A Little Times a Lot

The latter measure remains to be seen, but hopefully, sales of SRH via a wider distribution will eventually net a bit of return. I’m in a better position to see how that will shake out, now that for the first time, my “publisher’s compensation” page on the Lightning Source site shows some books have been ordered. Here’s how it shakes out.

Retail price: $15.95
Wholesale price: $7.18 (at 55% discount, a pretty standard expectation)
Printing cost per book: about $4
My profit per book: about $3.25

This seems pretty sad compared to what I net from direct sales (if you don’t count my time or the cost of gasoline for travel or depreciation on the car, or…) But even so, compared to the return per book of 4 to 7.5% in royalties I’d expect if I had gotten the book out through a publisher, this 20 percent return isn’t bad. And it requires no more time or effort on my part than to keep the records I’ll be sent (and deposit the check) at the end of each month.

So where to go with the color image book? Lightning Source can print them. These folks can do it cheaper with long-established presses in Canada and China.

How will I see how each image comes through the printing process without a direct proof of each page? The way it looks on my monitor may be way different from how it comes out on paper. With a publisher and graphic person to communicate with, this would we far easier. Should I then think about pitching this to a publisher, knowing if I pull it off, I might make less than a dollar a book?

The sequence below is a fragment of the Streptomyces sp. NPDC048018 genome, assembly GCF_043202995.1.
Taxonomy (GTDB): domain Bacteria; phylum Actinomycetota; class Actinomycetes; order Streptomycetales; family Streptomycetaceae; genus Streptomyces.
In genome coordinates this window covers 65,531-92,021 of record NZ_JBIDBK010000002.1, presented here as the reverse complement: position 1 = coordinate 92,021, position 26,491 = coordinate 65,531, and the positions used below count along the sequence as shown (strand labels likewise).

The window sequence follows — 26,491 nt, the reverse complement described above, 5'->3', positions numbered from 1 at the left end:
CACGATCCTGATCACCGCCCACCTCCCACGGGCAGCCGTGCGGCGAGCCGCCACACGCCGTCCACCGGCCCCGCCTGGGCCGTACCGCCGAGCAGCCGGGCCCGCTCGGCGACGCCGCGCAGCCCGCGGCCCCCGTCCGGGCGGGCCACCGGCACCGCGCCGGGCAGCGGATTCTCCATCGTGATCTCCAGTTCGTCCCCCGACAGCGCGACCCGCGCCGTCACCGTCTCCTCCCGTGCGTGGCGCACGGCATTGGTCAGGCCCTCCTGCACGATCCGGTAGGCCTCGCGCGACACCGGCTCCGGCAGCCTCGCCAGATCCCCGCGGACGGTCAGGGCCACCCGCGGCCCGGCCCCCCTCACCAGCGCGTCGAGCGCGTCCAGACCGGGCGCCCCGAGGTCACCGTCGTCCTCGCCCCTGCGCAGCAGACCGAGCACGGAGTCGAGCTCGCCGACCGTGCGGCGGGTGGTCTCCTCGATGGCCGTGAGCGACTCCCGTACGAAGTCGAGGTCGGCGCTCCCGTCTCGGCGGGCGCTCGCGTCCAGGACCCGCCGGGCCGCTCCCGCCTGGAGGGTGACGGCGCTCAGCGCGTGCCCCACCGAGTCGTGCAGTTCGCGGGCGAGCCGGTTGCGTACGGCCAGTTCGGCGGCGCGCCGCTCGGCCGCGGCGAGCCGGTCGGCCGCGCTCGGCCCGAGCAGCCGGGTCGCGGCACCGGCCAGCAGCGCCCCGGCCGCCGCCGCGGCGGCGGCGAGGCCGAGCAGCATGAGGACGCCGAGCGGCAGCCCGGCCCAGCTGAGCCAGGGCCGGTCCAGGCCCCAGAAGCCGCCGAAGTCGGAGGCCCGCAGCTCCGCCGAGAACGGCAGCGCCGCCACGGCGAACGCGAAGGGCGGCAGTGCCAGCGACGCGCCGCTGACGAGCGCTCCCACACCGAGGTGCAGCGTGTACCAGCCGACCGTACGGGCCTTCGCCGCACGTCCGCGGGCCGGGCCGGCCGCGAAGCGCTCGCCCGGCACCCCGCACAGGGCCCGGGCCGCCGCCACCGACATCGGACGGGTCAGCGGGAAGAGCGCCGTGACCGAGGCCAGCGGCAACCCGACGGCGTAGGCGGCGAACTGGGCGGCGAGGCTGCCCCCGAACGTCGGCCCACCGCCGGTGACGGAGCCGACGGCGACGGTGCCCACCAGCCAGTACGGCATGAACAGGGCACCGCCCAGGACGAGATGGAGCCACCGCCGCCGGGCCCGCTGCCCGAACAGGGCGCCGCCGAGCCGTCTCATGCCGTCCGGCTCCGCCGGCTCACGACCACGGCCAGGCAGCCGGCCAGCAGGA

Sorry. Just thinking out loud this morning. This is all new country for me and I’m a little unsure where I’m going in it. It’s nice to have your company.

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Fred First holds masters degrees in Vertebrate Zoology and physical therapy, and has been a biology teacher and physical therapist by profession. He moved to southwest Virginia in 1975 and to Floyd County in 1997. He maintains a daily photo-blog, broadcasts essays on the Roanoke NPR station, and contributes regular columns for the Floyd Press and Roanoke's Star Sentinel. His two non-fiction books, Slow Road Home and his recent What We Hold in Our Hands, celebrate the riches that we possess in our families and communities, our natural bounty, social capital and Appalachian cultures old and new. He has served on the Jacksonville Center Board of Directors and is newly active in the Sustain Floyd organization. He lives in northeastern Floyd County on the headwaters of the Roanoke River.

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